Holden soon moved to Houston as assistant zone sales manager. He was promoted again after only two years and moved to California as general marketing manager for Chrysler/Plymouth. One year later Holden was back in the Midwest serving as zone sales manager and headquartered in Minneapolis.

Three more promotions followed, including advertising manager for Dodge and director of sales operation planning. Then in 1990 Holden was named general manager for the corporation's Chrysler/Plymouth Division. The same year he also earned a master's in business administration degree from Michigan State University.

The promotions continued, with Holden being named vice president for corporate personnel in 1993 and vice president for quality, capacity and process management in 1994.

Two years later he was appointed to his current post of executive vice president-sales and marketing.

One of only six executive vice presidents at Chrysler, he directs all of the automaker's sales, fleet and marketing organizations in the United States, Mexico and Canada, including the Mopar parts operations.

Earlier this year as Chrysler began to create the corporate structure that will lead it into the 21st century, Holden was given the additional responsibilities of overseeing the company's communications, Chrysler de Mexico and minivan platform operations. He also is one of the eight Chrysler representatives on the 18-member Management Board for DaimlerChrysler AG.

Holden met his wife, Patti Trudel, who also graduated from the University in 1973, while an undergraduate. The couple has been married for 24 years.

Reece, who received a bachelor of arts degree from WMU in 1964, is president and chief executive officer of Dover Corp., a highly diversified manufacturer with annual sales in excess of $4.5 billion.

At WMU he majored in biology and earned a teaching certificate. After graduation he returned to his hometown of Vicksburg, Mich., to teach high school. His business career began a year later, when the Kalamazoo-based Ronningen-Petter Co., a manufacturer of industrial liquid filtration equipment, hired him as office manager and advertising manager.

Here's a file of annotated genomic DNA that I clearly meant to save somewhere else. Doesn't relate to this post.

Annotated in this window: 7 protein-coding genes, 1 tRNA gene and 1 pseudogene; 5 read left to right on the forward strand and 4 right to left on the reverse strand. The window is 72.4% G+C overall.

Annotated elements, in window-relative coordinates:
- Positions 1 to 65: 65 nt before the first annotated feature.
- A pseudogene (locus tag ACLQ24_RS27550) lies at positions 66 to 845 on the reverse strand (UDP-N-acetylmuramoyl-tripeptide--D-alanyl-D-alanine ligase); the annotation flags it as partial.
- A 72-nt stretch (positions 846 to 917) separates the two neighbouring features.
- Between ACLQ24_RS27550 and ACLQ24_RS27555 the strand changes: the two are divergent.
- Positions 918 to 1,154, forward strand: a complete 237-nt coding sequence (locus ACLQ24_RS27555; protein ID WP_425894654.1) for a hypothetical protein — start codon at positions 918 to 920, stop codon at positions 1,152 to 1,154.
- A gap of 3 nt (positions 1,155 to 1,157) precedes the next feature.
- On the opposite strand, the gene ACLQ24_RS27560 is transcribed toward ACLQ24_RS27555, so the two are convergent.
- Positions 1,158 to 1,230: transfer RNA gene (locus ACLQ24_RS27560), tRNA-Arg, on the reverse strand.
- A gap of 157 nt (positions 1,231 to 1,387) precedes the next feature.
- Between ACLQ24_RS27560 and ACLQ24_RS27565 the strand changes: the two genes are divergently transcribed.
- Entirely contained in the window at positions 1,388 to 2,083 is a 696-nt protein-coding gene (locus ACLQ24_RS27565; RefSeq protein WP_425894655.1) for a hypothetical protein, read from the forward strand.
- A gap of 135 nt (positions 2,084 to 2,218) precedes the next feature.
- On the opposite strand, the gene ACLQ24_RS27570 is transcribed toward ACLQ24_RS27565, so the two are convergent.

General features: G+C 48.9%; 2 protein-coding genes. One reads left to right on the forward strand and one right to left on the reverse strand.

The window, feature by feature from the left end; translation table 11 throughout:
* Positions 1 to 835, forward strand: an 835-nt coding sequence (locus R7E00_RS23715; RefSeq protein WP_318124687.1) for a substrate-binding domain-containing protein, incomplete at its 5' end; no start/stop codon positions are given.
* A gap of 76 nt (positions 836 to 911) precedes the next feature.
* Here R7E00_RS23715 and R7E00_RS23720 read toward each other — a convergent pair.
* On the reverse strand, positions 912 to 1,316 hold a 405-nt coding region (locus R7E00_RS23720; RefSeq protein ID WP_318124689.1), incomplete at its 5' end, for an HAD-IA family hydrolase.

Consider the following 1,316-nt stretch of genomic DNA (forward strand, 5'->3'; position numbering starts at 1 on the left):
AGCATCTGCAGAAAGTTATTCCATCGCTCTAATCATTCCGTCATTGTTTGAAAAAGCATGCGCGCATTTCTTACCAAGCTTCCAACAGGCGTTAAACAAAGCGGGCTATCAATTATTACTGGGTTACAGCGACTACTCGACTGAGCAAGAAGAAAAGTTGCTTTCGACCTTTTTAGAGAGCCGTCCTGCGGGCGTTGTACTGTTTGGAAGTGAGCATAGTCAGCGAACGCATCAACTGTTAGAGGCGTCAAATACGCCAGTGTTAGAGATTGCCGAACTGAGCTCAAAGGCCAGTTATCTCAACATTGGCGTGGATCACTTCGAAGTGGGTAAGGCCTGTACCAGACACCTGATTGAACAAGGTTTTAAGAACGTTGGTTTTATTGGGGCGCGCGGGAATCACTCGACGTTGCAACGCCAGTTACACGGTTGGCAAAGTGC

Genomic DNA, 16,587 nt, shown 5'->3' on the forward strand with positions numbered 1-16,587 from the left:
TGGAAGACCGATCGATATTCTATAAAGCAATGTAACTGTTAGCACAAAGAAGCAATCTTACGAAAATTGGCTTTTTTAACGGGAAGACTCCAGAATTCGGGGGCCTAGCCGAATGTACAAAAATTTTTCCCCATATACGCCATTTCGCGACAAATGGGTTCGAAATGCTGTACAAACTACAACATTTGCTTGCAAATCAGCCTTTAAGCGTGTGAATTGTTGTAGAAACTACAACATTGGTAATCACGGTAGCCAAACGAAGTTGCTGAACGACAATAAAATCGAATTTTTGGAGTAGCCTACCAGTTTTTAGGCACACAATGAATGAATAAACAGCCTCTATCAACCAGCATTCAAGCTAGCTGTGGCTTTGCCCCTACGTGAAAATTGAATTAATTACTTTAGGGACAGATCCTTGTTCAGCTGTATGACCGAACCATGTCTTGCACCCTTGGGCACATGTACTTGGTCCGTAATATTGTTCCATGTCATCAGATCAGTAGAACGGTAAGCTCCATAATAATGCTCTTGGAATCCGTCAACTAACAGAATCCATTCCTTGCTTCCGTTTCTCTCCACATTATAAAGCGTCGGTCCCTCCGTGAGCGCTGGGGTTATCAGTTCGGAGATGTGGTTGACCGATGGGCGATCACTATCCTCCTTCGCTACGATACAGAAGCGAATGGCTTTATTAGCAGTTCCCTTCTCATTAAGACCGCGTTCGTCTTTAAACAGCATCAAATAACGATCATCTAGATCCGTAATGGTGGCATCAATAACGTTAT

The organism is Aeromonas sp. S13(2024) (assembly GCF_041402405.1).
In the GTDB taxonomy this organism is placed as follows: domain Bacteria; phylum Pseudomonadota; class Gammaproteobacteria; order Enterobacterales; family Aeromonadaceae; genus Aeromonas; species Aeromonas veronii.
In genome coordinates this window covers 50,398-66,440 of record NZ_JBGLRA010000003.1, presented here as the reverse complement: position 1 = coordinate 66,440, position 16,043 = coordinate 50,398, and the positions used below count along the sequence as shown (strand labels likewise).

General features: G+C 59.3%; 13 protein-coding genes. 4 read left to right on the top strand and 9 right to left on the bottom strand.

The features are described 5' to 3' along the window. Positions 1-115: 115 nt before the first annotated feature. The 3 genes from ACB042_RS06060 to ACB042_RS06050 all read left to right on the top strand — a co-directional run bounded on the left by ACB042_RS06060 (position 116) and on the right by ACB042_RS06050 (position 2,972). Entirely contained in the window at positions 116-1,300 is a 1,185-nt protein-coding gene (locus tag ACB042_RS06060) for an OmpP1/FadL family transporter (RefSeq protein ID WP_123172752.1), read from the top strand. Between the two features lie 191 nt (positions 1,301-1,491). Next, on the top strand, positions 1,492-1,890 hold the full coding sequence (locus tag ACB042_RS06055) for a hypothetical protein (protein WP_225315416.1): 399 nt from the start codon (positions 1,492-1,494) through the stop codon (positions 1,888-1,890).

Reese, who had worked part time for the firm while attending college, was elevated to the position of marketing manager after only two years. In 1968 the company was acquired by Dover Corp., and in 1971, at the age of 28, Reece became Ronningen-Petter's president.

Seven years later he assumed the presidency of Dover's De-Sta-Co Division, which is headquartered in suburban Detroit. De-Sta-Co is the world's leading manufacturer of toggle action work holding clamps and clamping systems, as well as the leading supplier of precision reed values. In addition to his duties as president, Reece also was co-managing partner of the division's wholly-owned German subsidiary in Frankfurt.

In 1983 he was named president of Dover's Norris Division, which is located in Tulsa, Okla., and manufactures a broad range of oil and gas production equipment. At the time, Norris was the second largest of Dover's 18 divisions.

Shortly after assuming that presidency, he divided Norris into five separate stand-alone businesses,

each with its own president. In 1985 these five companies formed the nucleus of a newly created wholly-owned independent subsidiary, Dover Resources Inc., with Reece as president and CEO.

During his eight years with Dover Resources, the company grew to 14 stand-alone businesses with combined sales of more than $500 million each year.

In 1993 Reece was elected to the newly created position of president and chief operating officer of Dover Corp. One year later he was elected chief executive officer, becoming only the fourth person to have held this position.

Reece and his high school and college classmate, Sandra Miller, were married after their junior year at WMU.

Media contact: Jeanne Baron, 616 387-8400, jeanne.baron@wmich.edu